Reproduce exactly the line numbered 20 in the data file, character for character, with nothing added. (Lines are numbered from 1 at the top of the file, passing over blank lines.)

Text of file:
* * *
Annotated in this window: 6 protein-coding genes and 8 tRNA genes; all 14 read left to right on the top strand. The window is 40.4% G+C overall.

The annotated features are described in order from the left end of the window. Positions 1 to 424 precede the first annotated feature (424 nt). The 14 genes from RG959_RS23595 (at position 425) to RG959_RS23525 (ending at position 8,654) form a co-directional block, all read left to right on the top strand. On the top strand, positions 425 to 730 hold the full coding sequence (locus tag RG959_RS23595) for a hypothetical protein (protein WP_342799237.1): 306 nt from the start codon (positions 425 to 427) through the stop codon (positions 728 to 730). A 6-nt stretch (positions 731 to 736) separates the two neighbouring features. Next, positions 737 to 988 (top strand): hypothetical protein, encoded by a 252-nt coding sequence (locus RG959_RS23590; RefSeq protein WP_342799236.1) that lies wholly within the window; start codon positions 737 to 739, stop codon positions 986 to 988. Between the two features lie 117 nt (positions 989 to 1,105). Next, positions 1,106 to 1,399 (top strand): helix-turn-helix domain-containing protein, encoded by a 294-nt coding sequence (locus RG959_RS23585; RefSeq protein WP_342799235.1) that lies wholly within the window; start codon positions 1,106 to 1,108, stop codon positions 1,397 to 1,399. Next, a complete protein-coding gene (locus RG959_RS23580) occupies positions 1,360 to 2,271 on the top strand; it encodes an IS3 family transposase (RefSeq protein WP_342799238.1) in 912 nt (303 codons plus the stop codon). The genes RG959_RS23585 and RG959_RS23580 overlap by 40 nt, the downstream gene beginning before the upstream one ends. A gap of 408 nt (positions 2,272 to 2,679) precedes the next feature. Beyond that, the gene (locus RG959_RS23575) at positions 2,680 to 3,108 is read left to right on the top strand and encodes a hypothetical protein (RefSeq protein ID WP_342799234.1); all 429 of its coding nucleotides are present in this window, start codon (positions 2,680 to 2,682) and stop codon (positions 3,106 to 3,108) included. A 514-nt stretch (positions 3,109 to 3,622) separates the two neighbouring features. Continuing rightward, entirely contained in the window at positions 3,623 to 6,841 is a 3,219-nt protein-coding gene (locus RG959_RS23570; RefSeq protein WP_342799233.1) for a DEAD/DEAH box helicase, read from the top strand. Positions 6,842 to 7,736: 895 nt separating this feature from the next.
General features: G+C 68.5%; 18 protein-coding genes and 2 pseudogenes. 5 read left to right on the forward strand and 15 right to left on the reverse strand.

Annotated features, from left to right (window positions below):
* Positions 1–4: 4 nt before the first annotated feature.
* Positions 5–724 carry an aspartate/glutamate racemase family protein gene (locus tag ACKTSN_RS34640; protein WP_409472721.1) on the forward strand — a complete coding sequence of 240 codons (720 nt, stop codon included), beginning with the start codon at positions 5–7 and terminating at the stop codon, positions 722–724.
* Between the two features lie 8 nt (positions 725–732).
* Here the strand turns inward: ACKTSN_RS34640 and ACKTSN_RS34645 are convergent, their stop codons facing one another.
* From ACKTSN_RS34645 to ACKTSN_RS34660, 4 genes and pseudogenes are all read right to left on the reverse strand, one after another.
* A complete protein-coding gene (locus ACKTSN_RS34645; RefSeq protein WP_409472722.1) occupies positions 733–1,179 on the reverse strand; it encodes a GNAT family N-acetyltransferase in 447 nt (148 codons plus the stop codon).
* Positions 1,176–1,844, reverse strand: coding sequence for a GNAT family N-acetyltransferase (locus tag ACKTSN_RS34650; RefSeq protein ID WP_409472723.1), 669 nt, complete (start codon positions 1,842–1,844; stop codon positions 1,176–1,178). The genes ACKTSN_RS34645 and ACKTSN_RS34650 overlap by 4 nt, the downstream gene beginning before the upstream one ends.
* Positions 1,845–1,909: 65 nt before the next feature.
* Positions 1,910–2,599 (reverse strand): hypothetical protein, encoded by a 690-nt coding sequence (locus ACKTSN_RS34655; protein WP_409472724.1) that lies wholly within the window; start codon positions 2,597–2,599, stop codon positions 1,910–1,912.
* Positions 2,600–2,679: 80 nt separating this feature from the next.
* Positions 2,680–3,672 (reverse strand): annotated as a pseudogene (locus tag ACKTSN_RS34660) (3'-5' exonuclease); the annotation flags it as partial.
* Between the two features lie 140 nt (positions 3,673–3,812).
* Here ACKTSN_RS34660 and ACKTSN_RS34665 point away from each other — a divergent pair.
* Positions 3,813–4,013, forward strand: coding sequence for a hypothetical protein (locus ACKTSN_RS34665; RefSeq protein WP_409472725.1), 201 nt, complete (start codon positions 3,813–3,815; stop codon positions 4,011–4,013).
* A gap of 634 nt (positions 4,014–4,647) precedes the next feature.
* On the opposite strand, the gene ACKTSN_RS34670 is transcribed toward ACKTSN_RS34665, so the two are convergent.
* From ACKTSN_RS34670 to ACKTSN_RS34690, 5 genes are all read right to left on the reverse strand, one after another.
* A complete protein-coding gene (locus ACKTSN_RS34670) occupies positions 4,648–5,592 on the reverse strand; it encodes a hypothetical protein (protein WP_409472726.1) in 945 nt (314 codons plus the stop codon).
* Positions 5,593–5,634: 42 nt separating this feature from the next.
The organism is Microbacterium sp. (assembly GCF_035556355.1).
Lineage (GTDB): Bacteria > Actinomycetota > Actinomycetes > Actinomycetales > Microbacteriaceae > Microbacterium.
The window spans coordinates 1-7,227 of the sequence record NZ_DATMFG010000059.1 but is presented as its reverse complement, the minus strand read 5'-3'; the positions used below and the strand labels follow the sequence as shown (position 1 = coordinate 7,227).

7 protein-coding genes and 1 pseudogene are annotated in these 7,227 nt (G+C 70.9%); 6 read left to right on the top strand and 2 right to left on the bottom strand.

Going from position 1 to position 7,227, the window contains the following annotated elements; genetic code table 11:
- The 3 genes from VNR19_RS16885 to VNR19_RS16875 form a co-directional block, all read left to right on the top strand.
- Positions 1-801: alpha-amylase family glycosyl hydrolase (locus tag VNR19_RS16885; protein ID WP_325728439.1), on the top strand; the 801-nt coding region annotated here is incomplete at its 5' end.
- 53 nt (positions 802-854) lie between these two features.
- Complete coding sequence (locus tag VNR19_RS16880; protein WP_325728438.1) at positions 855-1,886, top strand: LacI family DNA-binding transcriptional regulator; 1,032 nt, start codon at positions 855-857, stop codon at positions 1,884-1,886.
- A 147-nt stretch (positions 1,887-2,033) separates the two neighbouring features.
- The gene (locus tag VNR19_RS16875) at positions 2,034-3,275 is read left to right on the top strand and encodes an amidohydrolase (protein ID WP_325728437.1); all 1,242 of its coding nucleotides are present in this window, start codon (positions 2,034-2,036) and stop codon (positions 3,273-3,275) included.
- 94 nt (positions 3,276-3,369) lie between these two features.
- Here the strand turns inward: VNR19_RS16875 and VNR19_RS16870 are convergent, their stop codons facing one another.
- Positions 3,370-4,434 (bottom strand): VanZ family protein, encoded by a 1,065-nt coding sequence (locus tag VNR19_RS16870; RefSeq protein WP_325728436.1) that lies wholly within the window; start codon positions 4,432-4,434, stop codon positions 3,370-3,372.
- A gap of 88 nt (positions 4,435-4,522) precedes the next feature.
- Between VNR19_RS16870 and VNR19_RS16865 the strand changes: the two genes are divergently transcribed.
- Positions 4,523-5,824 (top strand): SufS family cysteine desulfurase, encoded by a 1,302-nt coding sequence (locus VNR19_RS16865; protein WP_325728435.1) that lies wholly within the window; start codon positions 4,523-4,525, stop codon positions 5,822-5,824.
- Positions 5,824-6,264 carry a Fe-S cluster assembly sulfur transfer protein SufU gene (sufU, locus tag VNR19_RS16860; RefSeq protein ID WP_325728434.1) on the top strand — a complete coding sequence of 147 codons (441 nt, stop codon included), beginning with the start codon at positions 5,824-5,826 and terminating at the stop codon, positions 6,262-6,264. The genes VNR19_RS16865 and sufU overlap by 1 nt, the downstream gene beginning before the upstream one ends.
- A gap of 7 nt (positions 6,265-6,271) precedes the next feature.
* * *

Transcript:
* On the opposite strand, the gene ACKTSN_RS34670 is transcribed toward ACKTSN_RS34665, so the two are convergent.